It is estimated that one in 100 people suffer from coeliac disease, an autoimmune disease with no known treatment other than eating a gluten free diet. For those with celiac disease, eating gluten containing food can set off a set of symptoms, including nausea and vomiting, often very quickly after ingestion. Until now it has been unclear exactly why this happens.
Researchers from the Walter and Eliza Hall Institute of Medical Research, University of Oslo, Massachusetts General Hospital, University of Chicago, and ImmusanT have had a breakthrough. They have discovered that increased levels of interleukin-2 (IL-2), a protein produced by the T-cells of the immune system, get dumped into the bloodstream shortly after exposure to gluten, resulting in nausea and vomiting.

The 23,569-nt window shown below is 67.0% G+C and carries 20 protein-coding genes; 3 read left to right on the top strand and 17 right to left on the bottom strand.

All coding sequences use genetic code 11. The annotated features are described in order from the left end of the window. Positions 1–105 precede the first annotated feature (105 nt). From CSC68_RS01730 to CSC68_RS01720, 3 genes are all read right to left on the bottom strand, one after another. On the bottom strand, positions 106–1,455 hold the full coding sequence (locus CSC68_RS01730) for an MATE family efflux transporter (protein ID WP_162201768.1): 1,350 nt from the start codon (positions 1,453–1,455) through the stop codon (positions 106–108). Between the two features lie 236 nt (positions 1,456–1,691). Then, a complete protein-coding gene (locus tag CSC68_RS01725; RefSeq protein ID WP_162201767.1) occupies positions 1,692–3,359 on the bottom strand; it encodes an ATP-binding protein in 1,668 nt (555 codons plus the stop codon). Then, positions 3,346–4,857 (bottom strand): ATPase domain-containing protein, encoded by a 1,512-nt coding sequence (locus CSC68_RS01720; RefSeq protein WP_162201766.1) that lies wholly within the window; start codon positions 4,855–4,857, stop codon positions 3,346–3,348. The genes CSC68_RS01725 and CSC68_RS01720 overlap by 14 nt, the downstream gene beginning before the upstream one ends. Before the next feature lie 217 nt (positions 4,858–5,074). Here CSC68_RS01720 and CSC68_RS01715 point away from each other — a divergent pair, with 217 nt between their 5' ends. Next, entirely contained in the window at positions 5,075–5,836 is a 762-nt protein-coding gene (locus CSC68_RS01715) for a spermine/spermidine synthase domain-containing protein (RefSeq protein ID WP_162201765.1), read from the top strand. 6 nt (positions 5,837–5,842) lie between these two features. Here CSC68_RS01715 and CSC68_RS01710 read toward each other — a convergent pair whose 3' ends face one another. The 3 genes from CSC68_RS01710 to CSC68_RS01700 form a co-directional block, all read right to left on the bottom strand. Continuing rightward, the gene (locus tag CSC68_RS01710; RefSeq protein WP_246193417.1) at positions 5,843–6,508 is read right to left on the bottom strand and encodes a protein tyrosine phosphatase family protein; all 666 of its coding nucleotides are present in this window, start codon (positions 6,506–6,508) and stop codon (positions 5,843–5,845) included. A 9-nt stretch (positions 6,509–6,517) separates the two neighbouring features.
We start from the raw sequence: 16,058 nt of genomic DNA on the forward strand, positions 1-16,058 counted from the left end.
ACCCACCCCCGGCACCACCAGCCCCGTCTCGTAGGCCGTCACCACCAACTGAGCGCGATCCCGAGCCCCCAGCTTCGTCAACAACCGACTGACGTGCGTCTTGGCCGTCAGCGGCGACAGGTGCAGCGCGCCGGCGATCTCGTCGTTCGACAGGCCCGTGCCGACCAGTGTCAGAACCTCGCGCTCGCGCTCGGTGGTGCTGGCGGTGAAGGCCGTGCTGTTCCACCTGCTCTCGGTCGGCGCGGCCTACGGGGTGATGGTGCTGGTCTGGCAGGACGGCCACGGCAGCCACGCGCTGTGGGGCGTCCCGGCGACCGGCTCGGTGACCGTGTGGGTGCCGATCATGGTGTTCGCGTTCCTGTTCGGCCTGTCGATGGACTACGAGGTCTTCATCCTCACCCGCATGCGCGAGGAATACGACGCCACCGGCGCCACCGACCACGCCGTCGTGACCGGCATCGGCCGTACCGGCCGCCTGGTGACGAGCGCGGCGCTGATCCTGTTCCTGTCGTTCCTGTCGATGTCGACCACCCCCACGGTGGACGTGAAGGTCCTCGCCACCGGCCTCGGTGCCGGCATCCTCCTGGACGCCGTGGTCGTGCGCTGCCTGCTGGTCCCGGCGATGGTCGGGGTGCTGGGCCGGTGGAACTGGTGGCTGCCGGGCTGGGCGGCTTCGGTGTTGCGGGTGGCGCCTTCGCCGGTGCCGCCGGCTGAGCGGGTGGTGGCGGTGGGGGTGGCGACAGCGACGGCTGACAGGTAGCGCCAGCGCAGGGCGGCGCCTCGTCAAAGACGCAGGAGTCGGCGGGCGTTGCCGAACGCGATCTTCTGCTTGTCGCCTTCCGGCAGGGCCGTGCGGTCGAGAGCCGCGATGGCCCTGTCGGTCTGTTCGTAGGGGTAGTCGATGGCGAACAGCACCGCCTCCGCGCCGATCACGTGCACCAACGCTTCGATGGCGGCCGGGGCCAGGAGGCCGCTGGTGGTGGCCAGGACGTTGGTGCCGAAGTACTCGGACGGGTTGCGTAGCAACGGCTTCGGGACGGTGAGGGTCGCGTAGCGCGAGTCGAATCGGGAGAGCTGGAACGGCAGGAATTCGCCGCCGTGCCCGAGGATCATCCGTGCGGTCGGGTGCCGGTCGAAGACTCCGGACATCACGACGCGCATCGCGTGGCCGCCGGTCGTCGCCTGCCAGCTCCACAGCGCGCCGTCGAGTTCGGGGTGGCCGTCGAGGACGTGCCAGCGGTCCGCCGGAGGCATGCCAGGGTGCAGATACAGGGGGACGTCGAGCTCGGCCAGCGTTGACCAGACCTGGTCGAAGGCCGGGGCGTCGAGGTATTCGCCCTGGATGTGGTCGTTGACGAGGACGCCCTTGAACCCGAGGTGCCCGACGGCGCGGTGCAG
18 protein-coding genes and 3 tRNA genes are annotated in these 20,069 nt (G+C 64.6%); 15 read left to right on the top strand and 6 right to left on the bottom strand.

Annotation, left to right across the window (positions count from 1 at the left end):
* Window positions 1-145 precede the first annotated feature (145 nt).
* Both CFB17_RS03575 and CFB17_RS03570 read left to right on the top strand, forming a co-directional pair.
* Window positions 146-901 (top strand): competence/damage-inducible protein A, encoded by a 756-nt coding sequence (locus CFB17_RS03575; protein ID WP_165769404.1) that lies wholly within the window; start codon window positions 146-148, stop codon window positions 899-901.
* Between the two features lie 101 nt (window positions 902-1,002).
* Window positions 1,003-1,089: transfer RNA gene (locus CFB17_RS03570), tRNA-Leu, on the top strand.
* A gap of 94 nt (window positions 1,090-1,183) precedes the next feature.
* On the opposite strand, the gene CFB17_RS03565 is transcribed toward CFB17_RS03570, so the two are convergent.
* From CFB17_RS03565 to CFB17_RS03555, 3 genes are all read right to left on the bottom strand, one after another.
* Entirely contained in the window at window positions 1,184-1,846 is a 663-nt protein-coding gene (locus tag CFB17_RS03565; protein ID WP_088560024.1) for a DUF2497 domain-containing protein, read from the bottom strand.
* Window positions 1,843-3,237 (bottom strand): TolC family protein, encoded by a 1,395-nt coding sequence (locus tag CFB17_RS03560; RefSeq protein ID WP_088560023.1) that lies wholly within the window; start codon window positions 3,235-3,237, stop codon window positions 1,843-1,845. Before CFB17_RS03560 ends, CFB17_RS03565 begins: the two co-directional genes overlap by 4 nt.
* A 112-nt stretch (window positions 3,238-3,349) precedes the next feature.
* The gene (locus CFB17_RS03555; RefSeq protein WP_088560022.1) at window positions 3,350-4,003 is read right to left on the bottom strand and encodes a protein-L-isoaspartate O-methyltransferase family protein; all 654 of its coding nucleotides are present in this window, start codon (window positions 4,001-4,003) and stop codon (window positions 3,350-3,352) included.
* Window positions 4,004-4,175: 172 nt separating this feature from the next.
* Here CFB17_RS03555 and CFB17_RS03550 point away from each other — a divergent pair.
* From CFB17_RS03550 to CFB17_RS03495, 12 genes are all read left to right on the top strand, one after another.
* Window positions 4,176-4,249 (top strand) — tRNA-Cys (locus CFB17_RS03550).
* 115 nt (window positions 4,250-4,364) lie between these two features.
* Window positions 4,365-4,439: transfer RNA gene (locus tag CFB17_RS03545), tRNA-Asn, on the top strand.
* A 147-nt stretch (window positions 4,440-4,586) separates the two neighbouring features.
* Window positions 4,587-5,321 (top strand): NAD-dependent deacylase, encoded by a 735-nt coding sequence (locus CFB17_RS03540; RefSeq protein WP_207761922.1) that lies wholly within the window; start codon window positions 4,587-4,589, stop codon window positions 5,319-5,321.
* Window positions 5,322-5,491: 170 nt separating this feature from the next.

In the future this discovery may provide a new diagnostic tool for doctors. At present patients suspected to have celiac disease are required to continue eating gluten for a number of weeks prior to an invasive biopsy of the small intestine. In the future this new knowledge may allow doctors to ask suspected celiac sufferers to ingest one small meal of gluten, and then compare their blood IL-2 levels before and after ingestion, which would greatly improve diagnosis rates.
Source: Science News
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